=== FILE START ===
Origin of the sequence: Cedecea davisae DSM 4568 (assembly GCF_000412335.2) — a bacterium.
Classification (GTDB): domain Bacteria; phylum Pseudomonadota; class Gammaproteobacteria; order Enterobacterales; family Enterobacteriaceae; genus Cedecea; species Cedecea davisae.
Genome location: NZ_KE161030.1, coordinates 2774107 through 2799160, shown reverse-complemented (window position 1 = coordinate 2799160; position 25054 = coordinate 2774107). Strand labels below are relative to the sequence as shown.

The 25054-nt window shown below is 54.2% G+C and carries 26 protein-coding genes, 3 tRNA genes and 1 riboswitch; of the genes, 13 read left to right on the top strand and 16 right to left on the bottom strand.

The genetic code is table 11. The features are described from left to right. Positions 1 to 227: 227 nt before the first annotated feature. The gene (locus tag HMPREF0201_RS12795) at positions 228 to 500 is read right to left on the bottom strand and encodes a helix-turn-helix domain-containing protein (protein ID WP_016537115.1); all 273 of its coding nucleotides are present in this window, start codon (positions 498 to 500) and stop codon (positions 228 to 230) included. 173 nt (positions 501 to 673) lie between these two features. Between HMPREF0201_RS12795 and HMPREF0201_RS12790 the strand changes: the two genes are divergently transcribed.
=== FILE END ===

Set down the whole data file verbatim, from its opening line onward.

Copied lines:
Origin of the sequence: Cedecea davisae DSM 4568 (assembly GCF_000412335.2) — a bacterium.
Classification (GTDB): domain Bacteria; phylum Pseudomonadota; class Gammaproteobacteria; order Enterobacterales; family Enterobacteriaceae; genus Cedecea; species Cedecea davisae.
Genome location: NZ_KE161030.1, coordinates 2774107 through 2799160, shown reverse-complemented (window position 1 = coordinate 2799160; position 25054 = coordinate 2774107). Strand labels below are relative to the sequence as shown.

The 25054-nt window shown below is 54.2% G+C and carries 26 protein-coding genes, 3 tRNA genes and 1 riboswitch; of the genes, 13 read left to right on the top strand and 16 right to left on the bottom strand.

The genetic code is table 11. The features are described from left to right. Positions 1 to 227: 227 nt before the first annotated feature. The gene (locus tag HMPREF0201_RS12795) at positions 228 to 500 is read right to left on the bottom strand and encodes a helix-turn-helix domain-containing protein (protein ID WP_016537115.1); all 273 of its coding nucleotides are present in this window, start codon (positions 498 to 500) and stop codon (positions 228 to 230) included. 173 nt (positions 501 to 673) lie between these two features. Between HMPREF0201_RS12795 and HMPREF0201_RS12790 the strand changes: the two genes are divergently transcribed.